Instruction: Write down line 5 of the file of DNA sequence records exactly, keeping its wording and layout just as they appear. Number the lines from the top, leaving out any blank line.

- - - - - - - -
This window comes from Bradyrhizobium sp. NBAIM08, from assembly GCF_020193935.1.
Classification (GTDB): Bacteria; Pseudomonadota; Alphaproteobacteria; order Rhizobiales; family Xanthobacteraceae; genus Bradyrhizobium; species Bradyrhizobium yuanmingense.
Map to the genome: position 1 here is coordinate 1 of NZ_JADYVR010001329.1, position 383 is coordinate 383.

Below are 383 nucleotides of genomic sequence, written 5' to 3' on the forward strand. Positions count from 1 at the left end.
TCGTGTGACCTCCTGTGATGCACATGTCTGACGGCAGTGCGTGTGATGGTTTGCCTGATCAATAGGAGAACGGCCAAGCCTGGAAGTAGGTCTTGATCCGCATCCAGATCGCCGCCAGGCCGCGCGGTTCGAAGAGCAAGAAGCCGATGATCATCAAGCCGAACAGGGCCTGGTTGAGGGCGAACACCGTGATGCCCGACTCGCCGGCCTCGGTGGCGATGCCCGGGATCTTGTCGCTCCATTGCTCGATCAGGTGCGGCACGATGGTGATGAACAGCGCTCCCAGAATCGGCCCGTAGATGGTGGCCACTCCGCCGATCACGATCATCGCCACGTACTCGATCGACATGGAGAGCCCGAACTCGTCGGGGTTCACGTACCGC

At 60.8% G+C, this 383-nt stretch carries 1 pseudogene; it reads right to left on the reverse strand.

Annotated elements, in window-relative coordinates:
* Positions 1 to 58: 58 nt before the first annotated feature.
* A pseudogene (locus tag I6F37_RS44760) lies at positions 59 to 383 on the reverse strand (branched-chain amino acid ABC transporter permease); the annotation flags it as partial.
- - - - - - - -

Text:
TCGTGTGACCTCCTGTGATGCACATGTCTGACGGCAGTGCGTGTGATGGTTTGCCTGATCAATAGGAGAACGGCCAAGCCTGGAAGTAGGTCTTGATCCGCATCCAGATCGCCGCCAGGCCGCGCGGTTCGAAGAGCAAGAAGCCGATGATCATCAAGCCGAACAGGGCCTGGTTGAGGGCGAACACCGTGATGCCCGACTCGCCGGCCTCGGTGGCGATGCCCGGGATCTTGTCGCTCCATTGCTCGATCAGGTGCGGCACGATGGTGATGAACAGCGCTCCCAGAATCGGCCCGTAGATGGTGGCCACTCCGCCGATCACGATCATCGCCACGTACTCGATCGACATGGAGAGCCCGAACTCGTCGGGGTTCACGTACCGC